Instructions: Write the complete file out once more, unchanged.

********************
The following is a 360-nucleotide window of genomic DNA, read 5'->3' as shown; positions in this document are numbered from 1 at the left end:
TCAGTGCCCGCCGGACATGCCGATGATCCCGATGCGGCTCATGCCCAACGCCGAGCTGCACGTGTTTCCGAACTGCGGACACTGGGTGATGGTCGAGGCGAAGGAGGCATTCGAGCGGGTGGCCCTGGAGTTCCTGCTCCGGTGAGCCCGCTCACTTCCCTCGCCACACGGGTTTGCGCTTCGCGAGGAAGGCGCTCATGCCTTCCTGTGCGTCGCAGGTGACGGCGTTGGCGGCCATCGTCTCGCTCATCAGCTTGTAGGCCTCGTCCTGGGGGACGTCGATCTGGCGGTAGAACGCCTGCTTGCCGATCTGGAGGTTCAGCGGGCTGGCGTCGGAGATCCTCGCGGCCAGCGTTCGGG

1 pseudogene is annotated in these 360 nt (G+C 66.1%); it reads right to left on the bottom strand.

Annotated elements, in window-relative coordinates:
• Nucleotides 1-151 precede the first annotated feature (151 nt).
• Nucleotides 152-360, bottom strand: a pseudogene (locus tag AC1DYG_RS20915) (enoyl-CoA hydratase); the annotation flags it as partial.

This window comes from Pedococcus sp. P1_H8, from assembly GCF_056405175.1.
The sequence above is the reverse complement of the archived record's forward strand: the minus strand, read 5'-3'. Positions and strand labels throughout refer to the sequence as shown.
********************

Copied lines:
The following is a 360-nucleotide window of genomic DNA, read 5'->3' as shown; positions in this document are numbered from 1 at the left end:
TCAGTGCCCGCCGGACATGCCGATGATCCCGATGCGGCTCATGCCCAACGCCGAGCTGCACGTGTTTCCGAACTGCGGACACTGGGTGATGGTCGAGGCGAAGGAGGCATTCGAGCGGGTGGCCCTGGAGTTCCTGCTCCGGTGAGCCCGCTCACTTCCCTCGCCACACGGGTTTGCGCTTCGCGAGGAAGGCGCTCATGCCTTCCTGTGCGTCGCAGGTGACGGCGTTGGCGGCCATCGTCTCGCTCATCAGCTTGTAGGCCTCGTCCTGGGGGACGTCGATCTGGCGGTAGAACGCCTGCTTGCCGATCTGGAGGTTCAGCGGGCTGGCGTCGGAGATCCTCGCGGCCAGCGTTCGGG

1 pseudogene is annotated in these 360 nt (G+C 66.1%); it reads right to left on the bottom strand.

Annotated elements, in window-relative coordinates:
• Nucleotides 1-151 precede the first annotated feature (151 nt).
• Nucleotides 152-360, bottom strand: a pseudogene (locus tag AC1DYG_RS20915) (enoyl-CoA hydratase); the annotation flags it as partial.

This window comes from Pedococcus sp. P1_H8, from assembly GCF_056405175.1.
The sequence above is the reverse complement of the archived record's forward strand: the minus strand, read 5'-3'. Positions and strand labels throughout refer to the sequence as shown.